I’m often surprised at how this one comes up again and again, especially at initial meetings with new clients. The notion is to use syndicated (or even copied) content to easily and cheaply build up a whole raft of keyword-rich pages on specific topics.

The pot of gold at the end of this particular rainbow is the improved search engine results driving lots of new visitors. Unfortunately, it never turns out to be a pot of gold – usually it’s more like a crock of something less attractive.

The drawback is simple. Google likes unique content. It specifically doesn’t like duplicated content – and it’s pretty good at weeding it out of its search engine results.

If Google (and other search engines) didn’t do this, then (since the duplicate pages have a similar degree of relevance) search engine results would be littered with pages that are different in terms of their URL but nearly identical in terms of their content. If this happened, people would soon switch search engines – so it’s not just bad for visitors, it’s also bad for Google.

So, I’ll be sat in front of a prospective customer, who has just passed me a glossy proposal from a syndicated content firm – claiming that, for a fraction of the cost of writing proper content, they can provide reams and reams of content that will do the same job. They usually cite specific examples of high-performance pages too.

It looks attractive. Just add in the RSS feed, and you have a news section (or similar) with content that people are hungry for and that will be great for search engines.

It doesn’t take too much to debunk these claims.

First, a few quick searches in Google will usually reveal that the content provided to each customer is also provided to a few hundred others. None of these do particularly well in search engines, since they are all duplicates. More often than not, the content contains a link back to the originating article – and it will be this article that performs best in search engines.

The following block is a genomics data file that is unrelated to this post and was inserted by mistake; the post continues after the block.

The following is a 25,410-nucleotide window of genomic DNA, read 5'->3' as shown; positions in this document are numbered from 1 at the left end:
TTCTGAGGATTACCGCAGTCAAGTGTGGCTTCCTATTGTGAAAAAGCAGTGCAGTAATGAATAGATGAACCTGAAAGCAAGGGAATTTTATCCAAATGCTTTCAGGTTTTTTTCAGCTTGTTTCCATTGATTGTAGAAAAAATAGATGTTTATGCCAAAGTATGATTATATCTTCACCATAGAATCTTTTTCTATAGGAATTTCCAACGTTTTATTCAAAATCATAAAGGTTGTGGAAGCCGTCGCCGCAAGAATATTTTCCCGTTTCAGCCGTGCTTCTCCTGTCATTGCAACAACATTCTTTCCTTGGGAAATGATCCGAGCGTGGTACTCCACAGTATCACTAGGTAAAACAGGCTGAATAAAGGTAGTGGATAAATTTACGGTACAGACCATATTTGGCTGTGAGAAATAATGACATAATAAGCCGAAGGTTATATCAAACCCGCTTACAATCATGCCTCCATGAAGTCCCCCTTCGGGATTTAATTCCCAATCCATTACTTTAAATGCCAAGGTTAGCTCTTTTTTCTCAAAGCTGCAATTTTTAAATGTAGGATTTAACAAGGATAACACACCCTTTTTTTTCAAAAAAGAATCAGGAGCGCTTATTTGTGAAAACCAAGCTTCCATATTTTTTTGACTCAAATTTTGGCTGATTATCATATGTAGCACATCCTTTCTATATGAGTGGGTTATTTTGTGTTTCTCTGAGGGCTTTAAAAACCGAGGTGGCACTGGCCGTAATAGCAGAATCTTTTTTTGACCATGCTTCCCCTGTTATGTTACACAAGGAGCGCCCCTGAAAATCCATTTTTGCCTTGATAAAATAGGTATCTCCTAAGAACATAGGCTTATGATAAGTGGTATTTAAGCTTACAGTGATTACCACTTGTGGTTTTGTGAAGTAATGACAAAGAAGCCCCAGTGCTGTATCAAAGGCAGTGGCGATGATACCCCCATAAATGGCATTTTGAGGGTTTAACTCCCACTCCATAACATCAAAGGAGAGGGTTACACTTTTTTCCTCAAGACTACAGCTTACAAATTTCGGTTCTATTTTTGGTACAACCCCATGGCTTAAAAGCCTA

Second, some of the more underhand companies will use as their reference pages ones which are not typical of their work – that is to say, they are unique content and not syndicated. Therefore, they perform well when tested. But testing other pages for their other clients almost always reveals the truth – each article is shared by hundreds of sites, and few are gaining any search engine benefits.

Third, the quality of the writing isn’t often that good. It’s often subcontracted to writing firms where there is little control over quality other than a cursory glance. And, since each article is generally written by a different person, they don’t collectively form a ‘voice’ for the company – and in some cases actually directly contradict the company’s proposition.

Finally, the costs aren’t often that cheap. True, it can be a case of getting (for example) ten syndicated articles instead of two – but the two unique and original articles can be better written, more in line with the company’s proposition, of more value to visitors and of greater benefit to search engines. In some cases I have seen syndicated costs to be as much as that of generating original content, but this isn’t usually the case.

People are always tempted by the easy path. We ‘know’ that there is no such thing as a free lunch, but it’s human nature to want to believe that we may have found the good deal that’s the exception to the rule.

With website content, it’s clear-cut. Content that is duplicated does not perform anywhere near as well as content that is unique (except usually for the originating site). Not only is this dire for search engines, it’s also a poor strategy for getting visitors back again and again – if your content isn’t unique, they can get it somewhere else.


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